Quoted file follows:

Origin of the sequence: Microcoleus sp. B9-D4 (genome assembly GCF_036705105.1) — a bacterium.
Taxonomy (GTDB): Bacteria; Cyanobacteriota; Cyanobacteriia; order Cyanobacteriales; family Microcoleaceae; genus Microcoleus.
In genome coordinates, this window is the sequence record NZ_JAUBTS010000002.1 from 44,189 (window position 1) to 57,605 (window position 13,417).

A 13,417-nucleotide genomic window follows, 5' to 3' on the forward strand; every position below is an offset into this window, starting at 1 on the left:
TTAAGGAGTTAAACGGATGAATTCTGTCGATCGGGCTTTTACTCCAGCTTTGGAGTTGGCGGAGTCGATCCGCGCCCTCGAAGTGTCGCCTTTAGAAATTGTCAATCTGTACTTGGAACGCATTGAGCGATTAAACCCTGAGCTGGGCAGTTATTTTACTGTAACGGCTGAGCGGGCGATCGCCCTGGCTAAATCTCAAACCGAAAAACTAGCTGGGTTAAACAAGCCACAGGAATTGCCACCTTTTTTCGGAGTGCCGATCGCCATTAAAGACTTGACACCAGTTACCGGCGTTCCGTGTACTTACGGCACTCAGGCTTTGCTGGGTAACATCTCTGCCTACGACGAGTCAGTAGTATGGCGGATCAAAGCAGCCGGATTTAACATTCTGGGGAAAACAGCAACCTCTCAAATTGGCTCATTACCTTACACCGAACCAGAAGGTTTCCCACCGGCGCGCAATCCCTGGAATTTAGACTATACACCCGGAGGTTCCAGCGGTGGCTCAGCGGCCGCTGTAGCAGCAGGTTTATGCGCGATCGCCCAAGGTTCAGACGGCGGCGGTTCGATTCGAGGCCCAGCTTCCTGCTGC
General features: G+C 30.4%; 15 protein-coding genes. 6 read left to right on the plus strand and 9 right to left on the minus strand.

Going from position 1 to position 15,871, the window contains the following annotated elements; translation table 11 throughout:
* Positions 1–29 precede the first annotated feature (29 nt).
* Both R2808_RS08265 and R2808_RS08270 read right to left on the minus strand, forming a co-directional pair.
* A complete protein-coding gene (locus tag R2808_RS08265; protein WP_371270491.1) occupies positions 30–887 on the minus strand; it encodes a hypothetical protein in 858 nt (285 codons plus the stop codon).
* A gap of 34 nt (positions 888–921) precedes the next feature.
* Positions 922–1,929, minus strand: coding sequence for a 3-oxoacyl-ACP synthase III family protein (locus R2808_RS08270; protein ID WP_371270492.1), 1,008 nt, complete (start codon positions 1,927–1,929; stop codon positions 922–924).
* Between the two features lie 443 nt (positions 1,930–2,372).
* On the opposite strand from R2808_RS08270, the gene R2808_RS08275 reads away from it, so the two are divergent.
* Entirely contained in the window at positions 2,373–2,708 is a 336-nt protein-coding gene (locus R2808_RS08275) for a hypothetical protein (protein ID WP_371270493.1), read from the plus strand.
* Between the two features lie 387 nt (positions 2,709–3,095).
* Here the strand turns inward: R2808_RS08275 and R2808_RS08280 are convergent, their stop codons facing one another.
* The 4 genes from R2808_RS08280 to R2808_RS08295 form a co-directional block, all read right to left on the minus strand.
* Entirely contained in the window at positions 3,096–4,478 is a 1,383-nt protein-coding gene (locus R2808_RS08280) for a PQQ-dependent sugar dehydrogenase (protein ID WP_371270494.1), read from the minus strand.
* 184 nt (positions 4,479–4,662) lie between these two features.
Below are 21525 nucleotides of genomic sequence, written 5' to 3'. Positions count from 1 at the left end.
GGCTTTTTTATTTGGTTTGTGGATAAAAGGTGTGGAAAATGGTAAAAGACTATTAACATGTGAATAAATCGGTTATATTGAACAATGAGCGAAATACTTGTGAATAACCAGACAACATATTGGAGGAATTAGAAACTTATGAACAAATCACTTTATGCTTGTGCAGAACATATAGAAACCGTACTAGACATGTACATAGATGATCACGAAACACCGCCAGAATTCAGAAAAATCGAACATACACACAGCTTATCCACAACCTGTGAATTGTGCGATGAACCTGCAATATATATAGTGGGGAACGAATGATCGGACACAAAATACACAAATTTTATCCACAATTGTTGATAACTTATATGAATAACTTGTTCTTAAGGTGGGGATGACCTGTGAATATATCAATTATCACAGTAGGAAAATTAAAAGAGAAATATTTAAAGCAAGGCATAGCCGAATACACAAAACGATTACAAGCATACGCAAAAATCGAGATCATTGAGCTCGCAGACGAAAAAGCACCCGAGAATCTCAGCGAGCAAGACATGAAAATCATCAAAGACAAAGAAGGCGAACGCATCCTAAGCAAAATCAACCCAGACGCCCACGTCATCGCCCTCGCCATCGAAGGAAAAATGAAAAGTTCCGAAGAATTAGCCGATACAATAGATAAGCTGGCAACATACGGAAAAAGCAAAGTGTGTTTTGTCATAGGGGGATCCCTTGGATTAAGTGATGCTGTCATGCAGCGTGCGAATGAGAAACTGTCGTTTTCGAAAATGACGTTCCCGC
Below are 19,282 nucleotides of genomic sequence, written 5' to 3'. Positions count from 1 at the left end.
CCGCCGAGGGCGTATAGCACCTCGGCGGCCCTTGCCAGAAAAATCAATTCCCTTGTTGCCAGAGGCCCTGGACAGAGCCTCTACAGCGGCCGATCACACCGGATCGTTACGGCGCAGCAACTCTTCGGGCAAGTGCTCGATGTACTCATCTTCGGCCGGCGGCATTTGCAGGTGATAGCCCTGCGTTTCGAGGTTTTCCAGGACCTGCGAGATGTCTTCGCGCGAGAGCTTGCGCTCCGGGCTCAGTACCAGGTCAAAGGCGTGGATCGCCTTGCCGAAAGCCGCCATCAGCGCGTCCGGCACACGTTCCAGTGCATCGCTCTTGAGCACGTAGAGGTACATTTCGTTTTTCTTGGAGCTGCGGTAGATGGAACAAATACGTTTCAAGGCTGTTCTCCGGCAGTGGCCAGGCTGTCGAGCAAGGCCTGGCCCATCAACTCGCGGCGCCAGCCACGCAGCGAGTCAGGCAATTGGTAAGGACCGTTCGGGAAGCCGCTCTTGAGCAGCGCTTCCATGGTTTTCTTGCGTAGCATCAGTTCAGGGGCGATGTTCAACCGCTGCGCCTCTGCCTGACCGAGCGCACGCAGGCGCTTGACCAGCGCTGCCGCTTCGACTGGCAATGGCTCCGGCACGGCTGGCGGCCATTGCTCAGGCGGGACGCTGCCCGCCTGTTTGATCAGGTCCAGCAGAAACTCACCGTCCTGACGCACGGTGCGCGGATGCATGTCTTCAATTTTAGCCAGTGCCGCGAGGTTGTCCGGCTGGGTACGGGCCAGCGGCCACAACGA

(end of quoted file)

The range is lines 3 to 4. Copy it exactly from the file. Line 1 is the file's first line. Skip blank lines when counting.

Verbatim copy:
In genome coordinates, this window is the sequence record NZ_JAUBTS010000002.1 from 44,189 (window position 1) to 57,605 (window position 13,417).

A 13,417-nucleotide genomic window follows, 5' to 3' on the forward strand; every position below is an offset into this window, starting at 1 on the left: